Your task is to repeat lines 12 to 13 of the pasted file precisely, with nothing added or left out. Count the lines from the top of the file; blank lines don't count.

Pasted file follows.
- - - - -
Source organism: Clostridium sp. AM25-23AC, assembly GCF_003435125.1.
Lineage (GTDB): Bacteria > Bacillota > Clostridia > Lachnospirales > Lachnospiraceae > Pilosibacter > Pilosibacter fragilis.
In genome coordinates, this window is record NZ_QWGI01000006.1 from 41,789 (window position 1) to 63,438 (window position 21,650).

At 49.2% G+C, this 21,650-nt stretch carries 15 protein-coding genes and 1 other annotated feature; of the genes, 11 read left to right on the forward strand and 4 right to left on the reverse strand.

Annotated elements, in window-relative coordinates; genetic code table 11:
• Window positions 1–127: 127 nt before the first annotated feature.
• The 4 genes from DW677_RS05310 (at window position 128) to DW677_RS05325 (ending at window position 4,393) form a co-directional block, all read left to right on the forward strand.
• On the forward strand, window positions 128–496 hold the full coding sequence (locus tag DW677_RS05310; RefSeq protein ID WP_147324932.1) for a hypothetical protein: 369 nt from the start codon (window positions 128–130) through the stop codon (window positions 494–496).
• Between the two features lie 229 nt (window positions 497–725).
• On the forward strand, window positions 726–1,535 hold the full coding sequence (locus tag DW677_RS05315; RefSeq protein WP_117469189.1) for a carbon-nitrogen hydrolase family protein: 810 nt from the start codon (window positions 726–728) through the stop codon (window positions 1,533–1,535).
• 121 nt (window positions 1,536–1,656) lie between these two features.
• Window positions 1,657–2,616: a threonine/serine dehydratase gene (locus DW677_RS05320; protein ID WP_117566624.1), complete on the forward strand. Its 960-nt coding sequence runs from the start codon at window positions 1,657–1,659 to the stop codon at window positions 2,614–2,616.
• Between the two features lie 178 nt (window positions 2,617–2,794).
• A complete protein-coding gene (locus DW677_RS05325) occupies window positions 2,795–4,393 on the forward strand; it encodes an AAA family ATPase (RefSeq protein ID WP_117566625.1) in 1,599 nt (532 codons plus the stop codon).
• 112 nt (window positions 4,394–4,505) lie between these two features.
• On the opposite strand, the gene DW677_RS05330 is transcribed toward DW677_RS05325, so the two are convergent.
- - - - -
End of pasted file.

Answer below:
• Window positions 1,657–2,616: a threonine/serine dehydratase gene (locus DW677_RS05320; protein ID WP_117566624.1), complete on the forward strand. Its 960-nt coding sequence runs from the start codon at window positions 1,657–1,659 to the stop codon at window positions 2,614–2,616.
• Between the two features lie 178 nt (window positions 2,617–2,794).